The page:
As someone who grew up in New York City, I’ve frequented a handful of the city’s museums over the years: the Museum of Natural History, when I want to be impressed by creatures long extinct; the Museum of Modern Art (MoMA), particularly during the summer months when concerts and activities abound; and the Metropolitan Museum of Art for its world-class collections and exhibitions.
But after discovering that the city boasts nearly a hundred museums spread over five boroughs, I decided to explore some of those lesser-known institutions. These six favorites weren’t on my radar initially — and most likely aren’t on yours either. But they offer as much diversity and cultural richness as the city’s most famous museums.
1. El Museo del Barrio
Located just a stone’s throw from the northern end of Central Park, this small museum is dedicated to Latin American and Caribbean art. Its permanent collection — comprised of some 6,500 pieces — highlights modern and contemporary works, fine prints and archeological finds (most from Puerto Rico and the Dominican Republic). And El Museo, as it’s known, is a terrific way to view the work of up-and-coming Latin American and Caribbean artists.
The Graffiti Hall of Fame, located in the playground of the Jackie Robinson Educational Complex, is located just a few blocks from El Museo del Barrio and is a preservation effort that’s well worth a look.
2. The Museum of Food and Drink
A museum where you can chow down on the exhibits? Welcome to Williamsburg’s MOFAD Lab. This tiny interactive museum puts a spotlight on the role food and drink play in our culture and history. When you visit, you can explore the featured exhibition while trying edible samples of everything you learn about along the way. The most recent show, Chow: Making the Chinese American Restaurant, takes a look at how Chinese Americans formulated one of the most popular cuisines on the American food landscape.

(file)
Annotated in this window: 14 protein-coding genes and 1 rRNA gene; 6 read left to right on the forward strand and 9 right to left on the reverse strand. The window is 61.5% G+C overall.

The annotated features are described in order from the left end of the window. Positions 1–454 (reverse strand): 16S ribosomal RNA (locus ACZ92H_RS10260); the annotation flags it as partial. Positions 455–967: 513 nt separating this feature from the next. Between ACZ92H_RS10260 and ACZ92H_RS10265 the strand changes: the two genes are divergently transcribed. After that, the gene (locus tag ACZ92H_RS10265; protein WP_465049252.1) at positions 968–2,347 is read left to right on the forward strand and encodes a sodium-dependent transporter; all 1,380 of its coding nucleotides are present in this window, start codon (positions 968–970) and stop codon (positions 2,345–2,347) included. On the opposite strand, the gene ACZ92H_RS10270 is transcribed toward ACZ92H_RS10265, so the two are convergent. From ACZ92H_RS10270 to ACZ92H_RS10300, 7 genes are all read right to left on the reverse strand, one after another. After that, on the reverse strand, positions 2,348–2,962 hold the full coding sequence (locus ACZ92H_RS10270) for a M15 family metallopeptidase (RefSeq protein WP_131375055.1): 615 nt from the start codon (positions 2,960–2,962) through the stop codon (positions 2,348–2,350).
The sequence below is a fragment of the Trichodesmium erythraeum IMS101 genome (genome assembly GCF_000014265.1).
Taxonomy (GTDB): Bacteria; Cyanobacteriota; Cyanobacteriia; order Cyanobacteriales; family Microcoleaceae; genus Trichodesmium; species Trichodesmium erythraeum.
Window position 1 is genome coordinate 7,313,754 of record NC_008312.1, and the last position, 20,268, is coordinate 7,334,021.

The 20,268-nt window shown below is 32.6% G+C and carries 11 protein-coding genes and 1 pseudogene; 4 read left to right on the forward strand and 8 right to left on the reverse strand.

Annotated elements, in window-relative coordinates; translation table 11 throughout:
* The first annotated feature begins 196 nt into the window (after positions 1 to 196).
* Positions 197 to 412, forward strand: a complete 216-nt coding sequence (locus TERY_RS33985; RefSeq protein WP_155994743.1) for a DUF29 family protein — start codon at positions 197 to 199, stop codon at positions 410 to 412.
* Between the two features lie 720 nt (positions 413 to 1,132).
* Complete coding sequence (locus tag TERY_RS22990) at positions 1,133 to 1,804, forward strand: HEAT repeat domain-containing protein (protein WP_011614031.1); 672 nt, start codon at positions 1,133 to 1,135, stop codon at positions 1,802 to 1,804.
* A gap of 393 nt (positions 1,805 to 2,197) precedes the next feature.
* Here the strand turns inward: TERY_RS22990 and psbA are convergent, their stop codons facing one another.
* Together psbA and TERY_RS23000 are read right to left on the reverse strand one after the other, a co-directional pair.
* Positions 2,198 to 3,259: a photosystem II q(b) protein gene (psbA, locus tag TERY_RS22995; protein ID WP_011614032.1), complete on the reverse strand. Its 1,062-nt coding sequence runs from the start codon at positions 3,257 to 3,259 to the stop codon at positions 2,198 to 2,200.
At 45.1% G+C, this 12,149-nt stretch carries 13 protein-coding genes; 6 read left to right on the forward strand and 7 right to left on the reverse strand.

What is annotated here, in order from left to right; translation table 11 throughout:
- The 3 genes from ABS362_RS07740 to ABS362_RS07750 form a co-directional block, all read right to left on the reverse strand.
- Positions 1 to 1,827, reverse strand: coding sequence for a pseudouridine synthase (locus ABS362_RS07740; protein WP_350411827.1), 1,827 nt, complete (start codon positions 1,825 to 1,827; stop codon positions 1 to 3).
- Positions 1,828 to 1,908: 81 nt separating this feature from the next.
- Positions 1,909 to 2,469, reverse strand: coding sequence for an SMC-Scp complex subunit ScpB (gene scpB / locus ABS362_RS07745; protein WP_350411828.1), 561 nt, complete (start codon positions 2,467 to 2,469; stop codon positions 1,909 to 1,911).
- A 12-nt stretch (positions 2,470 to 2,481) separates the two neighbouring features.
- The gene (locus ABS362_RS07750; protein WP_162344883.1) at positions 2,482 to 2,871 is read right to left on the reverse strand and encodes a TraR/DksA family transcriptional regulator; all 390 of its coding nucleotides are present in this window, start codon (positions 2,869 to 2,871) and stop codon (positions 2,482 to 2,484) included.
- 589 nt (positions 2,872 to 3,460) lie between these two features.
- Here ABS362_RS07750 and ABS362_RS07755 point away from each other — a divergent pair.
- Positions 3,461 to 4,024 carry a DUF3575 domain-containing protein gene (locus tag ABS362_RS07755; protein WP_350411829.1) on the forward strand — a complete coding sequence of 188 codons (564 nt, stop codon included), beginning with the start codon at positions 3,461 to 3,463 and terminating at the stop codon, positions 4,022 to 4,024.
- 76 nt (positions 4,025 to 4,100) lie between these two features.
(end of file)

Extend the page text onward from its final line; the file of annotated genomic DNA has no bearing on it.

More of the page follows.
3. The Studio Museum
Nestled in the heart of Harlem, the Studio Museum focuses on contemporary art by artists of the African diaspora and of African descent, both from the United States and abroad. The permanent collections host 2,000-plus pieces of art, as well as ever-changing exhibitions. Additionally, the museum hosts an artists-in-residence program, which lends it its studio name. The initiative has promoted the work of more than a hundred artists.
Admission is free on Sundays, so take some time to browse and then head over to nearby Harlem Shake for a burger and a shake.
4. The Cloisters
Part of the Metropolitan Museum of Art, the Cloisters, located in Fort Tryon Park, is part of the vibrant and diverse Washington Heights neighborhood. Though you’re still technically in Manhattan, it will feel like you’ve traveled miles away as you overlook the Hudson River and the stunning surrounding architecture. We’re talking medieval-style columns, stained glass windows and lush gardens. It’s like a little piece of Europe in the city — and it is a delight.
Visit the Cloisters in the early spring or fall, when crowds are thinner, but flora is still pretty.
5. New York Transit Museum
The city that never sleeps has a transportation system that’s 24-7, too. If you have even a passing interest in New York City history, the New York Transit Museum is a must-see stop. Sit in old subway cars, and view token booths, decades-old advertisements and yellowing photographs; you’ll be able to take a step back in time and experience what it used to take to get around the city. Plus, kids will love the hands-on exhibits.
Because the New York Transit Museum is underground, it can get quite warm. Dress in layers to keep comfortable.
6. New York Botanical Garden
While not a traditional museum, the New York Botanical Garden is one of New York City’s most spectacular green spaces. Set on 250 acres in the Bronx, the National Historic Landmark is home to more than one million living plants. You’ll also discover a seasonal floral walk, a children’s adventure garden and ample spots to sip a coffee and enjoy nature.
The New York Botanical Garden sits within walking distance of Arthur Avenue, the Bronx’s Little Italy, where fresh pasta and cannolis reign supreme.
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